let me try a2 I did it yay :)
 
  • #4
tiny-tim
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Hello AdamP! :wink:
As far as transferring to a frame of reference where E or B are 0, could you elaborate on that a little?
oh, if you haven't covered that, just forget about it …
Also, why would you cross or dot r and v? I think I don't understand why you would dot and cross the position function with the velocity function and what would you gain out of that.
Well, for example, if you "dot" the Lorentz equation with v, the v x B goes to zero, and the dv/dt becomes v.dv/dt, which is d/dt of … ? :smile:
 
  • #5
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Ok ok I am slowly getting it. I think i struggled because I didint know about the (AxB).C = (CxA).B. So ok (VxB).V =0 from VxV=0 . If I did that I am getting vdv/dt=qEv .
Then I played around a little v=dx/dt and dv/dt=d2x/dt=a . Probably vdv/dt equals something else..hmmm

I mean can I now divide by V and just get dv/dt=qE=a . It doesnt make any sense. Would you seperate the variables and integrate dv to v and qEdt, to qEt? I dont know :(
 
  • #6
tiny-tim
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I mean can I now divide by V and just get dv/dt=qE=a . It doesnt make any sense. Would you seperate the variables and integrate dv to v and qEdt, to qEt? I dont know :(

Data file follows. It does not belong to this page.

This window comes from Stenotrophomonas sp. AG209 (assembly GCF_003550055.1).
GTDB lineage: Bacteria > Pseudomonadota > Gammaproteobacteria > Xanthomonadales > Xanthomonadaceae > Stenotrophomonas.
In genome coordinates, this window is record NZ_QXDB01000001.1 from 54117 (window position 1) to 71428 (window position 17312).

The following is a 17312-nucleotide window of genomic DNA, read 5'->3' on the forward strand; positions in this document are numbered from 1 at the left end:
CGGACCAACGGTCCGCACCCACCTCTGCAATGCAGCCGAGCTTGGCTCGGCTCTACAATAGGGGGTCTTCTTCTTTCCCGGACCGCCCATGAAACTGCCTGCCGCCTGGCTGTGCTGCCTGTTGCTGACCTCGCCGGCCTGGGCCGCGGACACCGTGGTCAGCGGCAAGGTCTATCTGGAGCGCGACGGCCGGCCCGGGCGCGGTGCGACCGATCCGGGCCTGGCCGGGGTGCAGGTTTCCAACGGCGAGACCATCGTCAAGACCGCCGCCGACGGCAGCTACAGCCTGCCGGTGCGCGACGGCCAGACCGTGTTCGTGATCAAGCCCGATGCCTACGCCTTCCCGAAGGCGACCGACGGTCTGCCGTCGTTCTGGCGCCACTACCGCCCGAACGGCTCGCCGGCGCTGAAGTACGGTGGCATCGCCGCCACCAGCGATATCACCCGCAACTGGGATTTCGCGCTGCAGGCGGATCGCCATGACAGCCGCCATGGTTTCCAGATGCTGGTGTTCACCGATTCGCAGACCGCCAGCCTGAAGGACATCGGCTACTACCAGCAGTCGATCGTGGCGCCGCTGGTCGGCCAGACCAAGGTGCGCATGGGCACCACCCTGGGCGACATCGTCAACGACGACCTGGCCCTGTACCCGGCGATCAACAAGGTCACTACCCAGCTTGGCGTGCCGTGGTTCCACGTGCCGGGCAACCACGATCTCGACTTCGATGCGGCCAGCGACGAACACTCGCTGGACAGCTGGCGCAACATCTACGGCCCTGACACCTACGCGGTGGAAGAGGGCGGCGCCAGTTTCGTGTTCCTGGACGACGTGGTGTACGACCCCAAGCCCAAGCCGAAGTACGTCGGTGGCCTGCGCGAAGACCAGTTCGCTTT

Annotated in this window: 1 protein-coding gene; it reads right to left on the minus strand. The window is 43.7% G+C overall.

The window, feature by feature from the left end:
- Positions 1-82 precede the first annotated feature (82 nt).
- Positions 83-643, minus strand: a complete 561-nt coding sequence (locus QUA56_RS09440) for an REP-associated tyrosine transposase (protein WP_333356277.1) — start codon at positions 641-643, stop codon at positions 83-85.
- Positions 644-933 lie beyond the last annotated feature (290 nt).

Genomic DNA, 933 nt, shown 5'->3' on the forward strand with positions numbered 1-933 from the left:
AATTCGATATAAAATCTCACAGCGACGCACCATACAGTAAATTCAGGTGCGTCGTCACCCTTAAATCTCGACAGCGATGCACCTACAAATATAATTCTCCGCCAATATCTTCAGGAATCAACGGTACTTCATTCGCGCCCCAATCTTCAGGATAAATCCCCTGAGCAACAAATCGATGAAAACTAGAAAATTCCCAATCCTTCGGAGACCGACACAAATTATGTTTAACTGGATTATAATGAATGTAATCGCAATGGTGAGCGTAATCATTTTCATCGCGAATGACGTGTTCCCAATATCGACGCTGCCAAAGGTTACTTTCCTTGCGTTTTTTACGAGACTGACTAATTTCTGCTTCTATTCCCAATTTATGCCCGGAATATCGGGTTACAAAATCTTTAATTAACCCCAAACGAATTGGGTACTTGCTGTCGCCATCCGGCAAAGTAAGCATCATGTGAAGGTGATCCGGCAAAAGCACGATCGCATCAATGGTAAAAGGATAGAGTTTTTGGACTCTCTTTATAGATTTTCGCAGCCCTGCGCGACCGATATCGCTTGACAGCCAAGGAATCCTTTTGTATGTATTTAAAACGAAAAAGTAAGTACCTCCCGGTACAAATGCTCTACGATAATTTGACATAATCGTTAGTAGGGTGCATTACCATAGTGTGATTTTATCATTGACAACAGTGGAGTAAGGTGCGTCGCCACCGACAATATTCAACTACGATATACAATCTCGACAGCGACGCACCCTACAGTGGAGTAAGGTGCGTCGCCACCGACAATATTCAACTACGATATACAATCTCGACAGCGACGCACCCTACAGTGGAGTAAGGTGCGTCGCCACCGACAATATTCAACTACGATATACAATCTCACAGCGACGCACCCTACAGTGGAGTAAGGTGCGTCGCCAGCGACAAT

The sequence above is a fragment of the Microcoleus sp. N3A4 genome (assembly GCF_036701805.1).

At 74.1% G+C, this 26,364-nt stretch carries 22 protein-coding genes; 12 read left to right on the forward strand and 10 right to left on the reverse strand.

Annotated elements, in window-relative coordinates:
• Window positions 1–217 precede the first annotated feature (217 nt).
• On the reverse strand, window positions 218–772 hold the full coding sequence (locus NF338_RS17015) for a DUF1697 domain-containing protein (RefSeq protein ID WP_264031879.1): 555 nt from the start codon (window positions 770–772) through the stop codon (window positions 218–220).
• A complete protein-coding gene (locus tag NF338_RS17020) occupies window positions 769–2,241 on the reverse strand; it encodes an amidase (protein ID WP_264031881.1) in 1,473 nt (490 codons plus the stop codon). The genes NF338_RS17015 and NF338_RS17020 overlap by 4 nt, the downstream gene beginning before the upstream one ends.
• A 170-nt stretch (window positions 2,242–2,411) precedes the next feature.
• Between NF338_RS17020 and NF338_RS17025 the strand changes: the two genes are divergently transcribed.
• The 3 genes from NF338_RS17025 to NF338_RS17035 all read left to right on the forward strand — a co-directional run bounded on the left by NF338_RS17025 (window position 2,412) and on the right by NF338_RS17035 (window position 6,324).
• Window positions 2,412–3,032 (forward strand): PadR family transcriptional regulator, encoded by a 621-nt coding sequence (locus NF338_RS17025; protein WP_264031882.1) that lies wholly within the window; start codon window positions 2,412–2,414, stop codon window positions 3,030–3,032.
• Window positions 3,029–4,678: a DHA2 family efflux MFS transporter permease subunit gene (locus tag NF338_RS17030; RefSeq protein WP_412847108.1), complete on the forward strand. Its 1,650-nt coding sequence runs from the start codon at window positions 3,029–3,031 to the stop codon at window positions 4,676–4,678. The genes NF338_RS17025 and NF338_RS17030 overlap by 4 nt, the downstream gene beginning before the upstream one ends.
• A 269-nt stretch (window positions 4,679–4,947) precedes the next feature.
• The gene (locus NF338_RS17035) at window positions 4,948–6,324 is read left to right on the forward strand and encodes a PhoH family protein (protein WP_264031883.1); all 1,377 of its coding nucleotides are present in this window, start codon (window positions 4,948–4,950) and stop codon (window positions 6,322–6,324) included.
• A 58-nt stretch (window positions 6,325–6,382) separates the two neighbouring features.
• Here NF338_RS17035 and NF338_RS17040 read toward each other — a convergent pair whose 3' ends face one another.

No, you can't divide v.dv/dt by v

you can't divide a scalar by a vector!! :wink:
Then I played around a little v=dx/dt and dv/dt=d2x/dt=a . Probably vdv/dt equals something else..hmmm
Yes … v.dv/dt = 1/2 d(v.v)/dt :smile:
 
  • #7
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Yes … [B said:
v[/B].dv/dt = 1/2 d(v.v)/dt :smile:
I was away due to other exams and did not do any additional work on this problem, but I still need to solve it.

It looks like we are making progress all though you are doing most of the work. :) Anyhow, I flat out don't get that last part.

I don't see how you got 1/2 d(v.v)/dt . after that v dot v is v squared magnitude, but how does that help me. dv/dt is a...

Sorry man I am not trying to make you solve this, its just I don't get it :(
 
  • #8
tiny-tim
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I don't see how you got 1/2 d(v.v)/dt . after that v dot v is v squared magnitude, but how does that help me. dv/dt is a...
If you have an equation with a (like F = ma), you can dot it with v

then v.a = v.dv/dt = 1/2 dv2/dt, which is easy to integrate.
 
  • #9
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Oh excellent tnx tim.
So dv/dt is a, and we dotted that with v, which gave us vdv/dt and got rid of the -(q/m)vXB.

Then vdv/dt integrated to 1/2dv^2 /dt and so then it is equal to intg(qEv).